Dr.Leslie Lobel, an Israeli researcher at Ben Gurion University, and one the world’s few experts and leaders in developing a vaccine against the Ebola virus, feels it’s important to understand the current etiology about this Ebola outbreak and why it’s spreading so quickly in certain parts of Africa.  The American-born Lobel feels the poor security regimes of the most affected countries is one of the factors to blame for the extent of the current epidemic. Lobel points out that these countries have very “porous” borders, and their lack of quarantining methods prevents their ability to wean out the disease. Consequently, more people become infected and unknowingly spread the contagion.  

Both Dr. Lobel and the World Health Organization (WHO), feel that due to correct medical management and monitoring of the outbreak, chances are remote that even this record Ebola epidemic will morph into a global pandemic.   

Photo Courtesy of reunionblackfamily.com
Massachusetts-based risk perception consultant David Ropeik concurs. “It’s called the ‘availability heuristic,’” Ropeik recently explained on NBC News. “It’s a mental shortcut for making sense of partial information. We have lazy brains. We don’t want to think about things in a lot of detail." However, he adds, “Dying from Ebola does suck, it’s not a good way to go. That makes it scarier.”

Thankfully, a U. S.-based pandemic of Ebola is highly unlikely. Instead of fretting disproportionately about it, what we can do is donate funds, our energies, and other altruistic measures towards helping such aid organizations and charities as Doctors Without Borders and the Red Cross towards helping the afflicted in Africa. And, of course, pray for those patients and/or people whose family and friends are sick or endangered.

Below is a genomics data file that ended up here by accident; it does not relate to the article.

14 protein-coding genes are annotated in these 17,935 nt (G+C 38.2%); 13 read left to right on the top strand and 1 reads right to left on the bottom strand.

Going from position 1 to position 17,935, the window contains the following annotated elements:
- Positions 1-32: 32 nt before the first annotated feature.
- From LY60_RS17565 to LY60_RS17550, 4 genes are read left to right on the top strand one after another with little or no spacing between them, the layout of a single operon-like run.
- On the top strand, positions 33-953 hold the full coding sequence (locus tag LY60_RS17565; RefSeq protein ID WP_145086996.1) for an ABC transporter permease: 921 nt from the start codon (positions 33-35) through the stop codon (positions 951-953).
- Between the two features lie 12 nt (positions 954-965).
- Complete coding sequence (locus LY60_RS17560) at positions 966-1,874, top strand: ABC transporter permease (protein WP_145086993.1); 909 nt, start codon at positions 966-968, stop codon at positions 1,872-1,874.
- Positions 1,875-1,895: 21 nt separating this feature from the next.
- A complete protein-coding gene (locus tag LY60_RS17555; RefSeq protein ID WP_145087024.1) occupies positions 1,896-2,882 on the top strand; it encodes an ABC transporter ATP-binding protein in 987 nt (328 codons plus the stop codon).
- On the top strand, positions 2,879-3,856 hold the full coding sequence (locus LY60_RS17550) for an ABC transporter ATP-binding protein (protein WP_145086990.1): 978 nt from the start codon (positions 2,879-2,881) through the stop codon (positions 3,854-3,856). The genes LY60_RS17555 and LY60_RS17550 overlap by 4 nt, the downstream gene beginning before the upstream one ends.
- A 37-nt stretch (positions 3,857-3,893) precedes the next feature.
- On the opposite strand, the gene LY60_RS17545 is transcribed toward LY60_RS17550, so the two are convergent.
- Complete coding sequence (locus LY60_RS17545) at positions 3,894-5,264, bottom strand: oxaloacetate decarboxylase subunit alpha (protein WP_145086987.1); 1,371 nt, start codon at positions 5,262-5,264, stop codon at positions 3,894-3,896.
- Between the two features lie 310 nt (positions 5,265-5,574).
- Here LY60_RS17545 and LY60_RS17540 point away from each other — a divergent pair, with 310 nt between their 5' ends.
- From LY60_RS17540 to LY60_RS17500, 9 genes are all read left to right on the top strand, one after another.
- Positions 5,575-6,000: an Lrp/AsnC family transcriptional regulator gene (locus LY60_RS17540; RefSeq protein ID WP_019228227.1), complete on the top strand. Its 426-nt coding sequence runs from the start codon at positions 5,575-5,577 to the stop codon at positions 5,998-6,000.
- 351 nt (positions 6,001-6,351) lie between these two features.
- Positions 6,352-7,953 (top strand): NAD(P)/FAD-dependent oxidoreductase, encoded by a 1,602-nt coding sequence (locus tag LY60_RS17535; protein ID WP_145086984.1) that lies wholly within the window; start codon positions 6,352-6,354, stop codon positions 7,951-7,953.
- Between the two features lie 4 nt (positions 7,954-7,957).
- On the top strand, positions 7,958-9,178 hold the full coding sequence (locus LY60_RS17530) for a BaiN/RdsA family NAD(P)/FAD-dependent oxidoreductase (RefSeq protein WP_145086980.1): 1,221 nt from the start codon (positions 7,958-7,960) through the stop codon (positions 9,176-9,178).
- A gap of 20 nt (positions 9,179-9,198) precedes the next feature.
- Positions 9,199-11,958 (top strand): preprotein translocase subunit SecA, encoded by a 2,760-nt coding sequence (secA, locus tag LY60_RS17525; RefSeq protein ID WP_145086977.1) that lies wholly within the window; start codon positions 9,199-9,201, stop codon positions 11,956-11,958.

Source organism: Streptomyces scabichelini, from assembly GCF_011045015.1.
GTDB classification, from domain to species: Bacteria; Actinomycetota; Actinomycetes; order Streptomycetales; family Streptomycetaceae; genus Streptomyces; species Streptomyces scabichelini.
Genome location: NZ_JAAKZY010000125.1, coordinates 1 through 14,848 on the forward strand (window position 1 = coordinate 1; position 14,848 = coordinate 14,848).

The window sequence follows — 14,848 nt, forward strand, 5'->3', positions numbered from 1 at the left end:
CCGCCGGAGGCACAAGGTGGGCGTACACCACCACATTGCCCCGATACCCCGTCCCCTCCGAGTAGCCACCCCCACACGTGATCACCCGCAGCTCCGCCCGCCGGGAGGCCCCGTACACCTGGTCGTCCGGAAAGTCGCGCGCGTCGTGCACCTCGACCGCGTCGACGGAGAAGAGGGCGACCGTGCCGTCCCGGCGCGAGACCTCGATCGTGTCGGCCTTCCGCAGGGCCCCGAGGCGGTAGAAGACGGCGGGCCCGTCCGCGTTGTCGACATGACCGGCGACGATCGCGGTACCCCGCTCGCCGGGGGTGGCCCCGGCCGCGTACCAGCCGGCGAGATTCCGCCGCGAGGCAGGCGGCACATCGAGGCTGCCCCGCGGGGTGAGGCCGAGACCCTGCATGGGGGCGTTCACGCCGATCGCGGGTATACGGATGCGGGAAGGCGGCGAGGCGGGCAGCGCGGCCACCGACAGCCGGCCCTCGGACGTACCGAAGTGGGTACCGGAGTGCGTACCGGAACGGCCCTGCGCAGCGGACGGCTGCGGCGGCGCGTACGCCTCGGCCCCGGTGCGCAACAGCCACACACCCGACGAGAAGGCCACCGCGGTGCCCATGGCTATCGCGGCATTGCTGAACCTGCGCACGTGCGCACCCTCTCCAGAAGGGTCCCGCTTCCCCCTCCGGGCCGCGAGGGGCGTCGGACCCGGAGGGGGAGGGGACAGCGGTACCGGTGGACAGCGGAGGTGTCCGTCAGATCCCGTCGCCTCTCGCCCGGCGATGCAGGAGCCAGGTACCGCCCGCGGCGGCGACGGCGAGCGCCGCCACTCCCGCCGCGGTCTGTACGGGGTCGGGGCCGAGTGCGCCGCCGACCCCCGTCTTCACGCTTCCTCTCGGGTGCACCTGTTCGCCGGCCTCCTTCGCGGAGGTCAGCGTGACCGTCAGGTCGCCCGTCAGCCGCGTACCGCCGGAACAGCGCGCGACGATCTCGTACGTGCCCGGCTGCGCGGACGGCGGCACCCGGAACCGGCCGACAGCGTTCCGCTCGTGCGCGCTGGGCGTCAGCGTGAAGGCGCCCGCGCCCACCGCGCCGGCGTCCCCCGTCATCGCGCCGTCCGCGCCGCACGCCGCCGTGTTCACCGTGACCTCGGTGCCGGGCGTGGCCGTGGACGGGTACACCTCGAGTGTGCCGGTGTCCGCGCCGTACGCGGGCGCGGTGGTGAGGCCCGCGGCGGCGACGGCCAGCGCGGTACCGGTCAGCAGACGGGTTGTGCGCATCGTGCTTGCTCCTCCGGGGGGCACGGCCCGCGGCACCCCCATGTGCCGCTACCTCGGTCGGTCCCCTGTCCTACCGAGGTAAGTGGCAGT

Wipe, Wash, Wear: New Paradigm for World-Class Healthcare


Another pathogen that continues to make headlines is the ongoing challenge of preventing the spread of methicillin-resistant Staphylococcus aureus (MRSA), an infection caused by a strain of staph bacteria that's become resistant to antibiotics which were regularly used to treat common staph infections. Most MRSA infections occur in people who've been in hospitals or other health care settings, such as nursing homes and dialysis centers. When it occurs in these settings, it's known as healthcare-associated MRSA (HA-MRSA). HA-MRSA infections typically are associated with invasive procedures or devices, such as surgeries, intravenous tubing or artificial joints.